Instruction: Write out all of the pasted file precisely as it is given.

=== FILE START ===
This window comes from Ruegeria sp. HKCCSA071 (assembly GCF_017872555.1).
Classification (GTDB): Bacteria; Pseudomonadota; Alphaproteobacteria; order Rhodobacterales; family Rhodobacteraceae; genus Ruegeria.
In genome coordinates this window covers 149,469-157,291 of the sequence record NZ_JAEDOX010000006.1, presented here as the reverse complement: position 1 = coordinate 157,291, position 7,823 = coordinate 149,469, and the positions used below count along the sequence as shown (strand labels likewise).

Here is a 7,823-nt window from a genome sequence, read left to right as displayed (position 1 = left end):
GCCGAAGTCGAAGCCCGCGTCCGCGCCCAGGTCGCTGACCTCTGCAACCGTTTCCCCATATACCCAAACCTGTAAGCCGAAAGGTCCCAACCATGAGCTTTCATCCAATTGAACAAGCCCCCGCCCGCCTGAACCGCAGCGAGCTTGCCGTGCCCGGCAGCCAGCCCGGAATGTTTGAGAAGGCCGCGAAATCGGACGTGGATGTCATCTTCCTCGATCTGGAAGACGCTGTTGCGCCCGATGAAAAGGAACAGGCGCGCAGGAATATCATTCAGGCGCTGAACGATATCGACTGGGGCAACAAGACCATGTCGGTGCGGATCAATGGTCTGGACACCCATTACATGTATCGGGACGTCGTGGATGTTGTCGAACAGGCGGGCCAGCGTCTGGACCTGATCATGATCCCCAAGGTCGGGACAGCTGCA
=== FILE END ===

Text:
This window comes from Ruegeria sp. HKCCSA071 (assembly GCF_017872555.1).
Classification (GTDB): Bacteria; Pseudomonadota; Alphaproteobacteria; order Rhodobacterales; family Rhodobacteraceae; genus Ruegeria.
In genome coordinates this window covers 149,469-157,291 of the sequence record NZ_JAEDOX010000006.1, presented here as the reverse complement: position 1 = coordinate 157,291, position 7,823 = coordinate 149,469, and the positions used below count along the sequence as shown (strand labels likewise).

Here is a 7,823-nt window from a genome sequence, read left to right as displayed (position 1 = left end):
GCCGAAGTCGAAGCCCGCGTCCGCGCCCAGGTCGCTGACCTCTGCAACCGTTTCCCCATATACCCAAACCTGTAAGCCGAAAGGTCCCAACCATGAGCTTTCATCCAATTGAACAAGCCCCCGCCCGCCTGAACCGCAGCGAGCTTGCCGTGCCCGGCAGCCAGCCCGGAATGTTTGAGAAGGCCGCGAAATCGGACGTGGATGTCATCTTCCTCGATCTGGAAGACGCTGTTGCGCCCGATGAAAAGGAACAGGCGCGCAGGAATATCATTCAGGCGCTGAACGATATCGACTGGGGCAACAAGACCATGTCGGTGCGGATCAATGGTCTGGACACCCATTACATGTATCGGGACGTCGTGGATGTTGTCGAACAGGCGGGCCAGCGTCTGGACCTGATCATGATCCCCAAGGTCGGGACAGCTGCA